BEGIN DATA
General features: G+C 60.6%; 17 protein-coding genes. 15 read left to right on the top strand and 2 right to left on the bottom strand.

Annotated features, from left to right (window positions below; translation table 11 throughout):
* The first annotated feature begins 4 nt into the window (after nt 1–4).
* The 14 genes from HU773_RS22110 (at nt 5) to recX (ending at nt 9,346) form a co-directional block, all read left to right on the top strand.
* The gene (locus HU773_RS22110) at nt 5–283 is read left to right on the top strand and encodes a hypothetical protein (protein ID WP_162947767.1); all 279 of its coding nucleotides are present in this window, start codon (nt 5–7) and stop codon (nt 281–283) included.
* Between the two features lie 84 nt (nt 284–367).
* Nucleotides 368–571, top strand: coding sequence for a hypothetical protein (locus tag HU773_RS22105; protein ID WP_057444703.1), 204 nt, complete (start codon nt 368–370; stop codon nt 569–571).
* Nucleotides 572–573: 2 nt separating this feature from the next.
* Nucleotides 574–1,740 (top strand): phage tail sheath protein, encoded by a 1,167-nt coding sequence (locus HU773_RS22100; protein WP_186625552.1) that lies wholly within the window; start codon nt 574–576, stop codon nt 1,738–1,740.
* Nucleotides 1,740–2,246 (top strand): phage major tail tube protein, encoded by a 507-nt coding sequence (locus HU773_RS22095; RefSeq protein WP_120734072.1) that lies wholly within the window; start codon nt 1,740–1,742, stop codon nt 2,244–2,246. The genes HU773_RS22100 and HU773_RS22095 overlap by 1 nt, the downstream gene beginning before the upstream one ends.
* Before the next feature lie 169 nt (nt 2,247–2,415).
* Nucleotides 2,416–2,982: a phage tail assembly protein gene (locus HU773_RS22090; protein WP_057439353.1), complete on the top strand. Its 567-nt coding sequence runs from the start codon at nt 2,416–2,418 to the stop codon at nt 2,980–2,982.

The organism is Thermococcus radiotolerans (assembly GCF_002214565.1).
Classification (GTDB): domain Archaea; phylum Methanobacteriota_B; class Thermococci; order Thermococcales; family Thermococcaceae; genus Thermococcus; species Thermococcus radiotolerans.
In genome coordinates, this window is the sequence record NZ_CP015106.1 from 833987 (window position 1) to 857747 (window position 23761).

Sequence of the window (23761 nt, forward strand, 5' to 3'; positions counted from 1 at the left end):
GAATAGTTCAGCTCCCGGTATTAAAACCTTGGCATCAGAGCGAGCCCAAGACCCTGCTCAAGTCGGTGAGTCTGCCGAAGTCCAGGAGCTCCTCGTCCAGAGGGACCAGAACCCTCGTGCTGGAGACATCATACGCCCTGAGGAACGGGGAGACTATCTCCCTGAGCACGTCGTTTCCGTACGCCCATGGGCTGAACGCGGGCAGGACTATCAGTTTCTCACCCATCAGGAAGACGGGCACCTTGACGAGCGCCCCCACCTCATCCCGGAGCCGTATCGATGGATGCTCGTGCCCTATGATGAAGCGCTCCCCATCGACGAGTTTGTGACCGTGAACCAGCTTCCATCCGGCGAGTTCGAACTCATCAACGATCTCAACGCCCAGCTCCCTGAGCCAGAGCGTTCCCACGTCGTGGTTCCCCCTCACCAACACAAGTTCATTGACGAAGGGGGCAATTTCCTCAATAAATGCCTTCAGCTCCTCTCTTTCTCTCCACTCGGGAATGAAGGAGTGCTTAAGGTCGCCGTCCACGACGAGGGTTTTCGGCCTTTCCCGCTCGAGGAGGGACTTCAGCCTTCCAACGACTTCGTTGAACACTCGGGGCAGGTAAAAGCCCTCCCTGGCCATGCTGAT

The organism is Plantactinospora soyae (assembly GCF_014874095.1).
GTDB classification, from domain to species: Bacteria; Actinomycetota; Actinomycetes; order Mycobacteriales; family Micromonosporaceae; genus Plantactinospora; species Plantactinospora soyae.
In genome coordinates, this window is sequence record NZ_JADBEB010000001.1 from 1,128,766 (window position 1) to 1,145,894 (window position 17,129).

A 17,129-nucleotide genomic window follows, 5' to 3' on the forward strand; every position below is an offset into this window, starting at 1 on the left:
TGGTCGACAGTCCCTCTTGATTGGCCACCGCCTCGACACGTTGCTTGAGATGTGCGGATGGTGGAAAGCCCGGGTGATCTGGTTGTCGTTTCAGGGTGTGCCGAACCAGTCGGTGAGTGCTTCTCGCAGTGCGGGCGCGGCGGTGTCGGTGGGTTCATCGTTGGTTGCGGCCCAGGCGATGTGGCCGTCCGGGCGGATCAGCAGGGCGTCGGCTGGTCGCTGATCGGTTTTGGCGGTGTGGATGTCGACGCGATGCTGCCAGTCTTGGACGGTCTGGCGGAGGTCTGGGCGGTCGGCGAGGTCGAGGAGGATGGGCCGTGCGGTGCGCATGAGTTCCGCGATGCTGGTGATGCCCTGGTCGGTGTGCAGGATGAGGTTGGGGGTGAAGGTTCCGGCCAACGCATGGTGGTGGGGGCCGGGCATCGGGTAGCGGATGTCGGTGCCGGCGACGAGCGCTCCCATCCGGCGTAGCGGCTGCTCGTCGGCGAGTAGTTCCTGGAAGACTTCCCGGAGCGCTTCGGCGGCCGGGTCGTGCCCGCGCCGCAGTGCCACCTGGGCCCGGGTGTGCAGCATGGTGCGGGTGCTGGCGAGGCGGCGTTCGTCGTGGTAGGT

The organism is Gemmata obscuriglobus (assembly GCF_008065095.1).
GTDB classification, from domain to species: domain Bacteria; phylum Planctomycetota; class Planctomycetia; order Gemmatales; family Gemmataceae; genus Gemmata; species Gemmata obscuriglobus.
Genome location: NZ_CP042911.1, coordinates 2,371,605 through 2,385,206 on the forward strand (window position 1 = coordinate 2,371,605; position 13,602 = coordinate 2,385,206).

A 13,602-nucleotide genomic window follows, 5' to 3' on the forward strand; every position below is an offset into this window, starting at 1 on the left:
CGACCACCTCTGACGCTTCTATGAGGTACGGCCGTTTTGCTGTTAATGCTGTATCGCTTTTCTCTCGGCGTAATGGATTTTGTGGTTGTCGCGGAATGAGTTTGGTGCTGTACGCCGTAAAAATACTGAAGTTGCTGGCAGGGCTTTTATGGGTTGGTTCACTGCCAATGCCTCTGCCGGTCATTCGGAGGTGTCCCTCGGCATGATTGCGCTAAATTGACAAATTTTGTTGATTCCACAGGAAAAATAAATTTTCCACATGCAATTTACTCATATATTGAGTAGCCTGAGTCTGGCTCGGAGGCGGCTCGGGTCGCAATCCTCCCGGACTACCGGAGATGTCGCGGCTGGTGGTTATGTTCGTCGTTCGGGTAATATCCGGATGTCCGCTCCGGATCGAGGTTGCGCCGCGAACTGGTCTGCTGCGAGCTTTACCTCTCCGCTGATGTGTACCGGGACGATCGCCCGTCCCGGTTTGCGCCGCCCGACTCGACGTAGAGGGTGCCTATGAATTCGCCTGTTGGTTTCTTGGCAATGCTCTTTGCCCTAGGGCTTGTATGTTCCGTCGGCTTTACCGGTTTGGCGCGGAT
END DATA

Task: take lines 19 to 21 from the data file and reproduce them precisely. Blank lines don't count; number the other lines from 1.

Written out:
GTDB classification, from domain to species: Bacteria; Actinomycetota; Actinomycetes; order Mycobacteriales; family Micromonosporaceae; genus Plantactinospora; species Plantactinospora soyae.
In genome coordinates, this window is sequence record NZ_JADBEB010000001.1 from 1,128,766 (window position 1) to 1,145,894 (window position 17,129).

A 17,129-nucleotide genomic window follows, 5' to 3' on the forward strand; every position below is an offset into this window, starting at 1 on the left: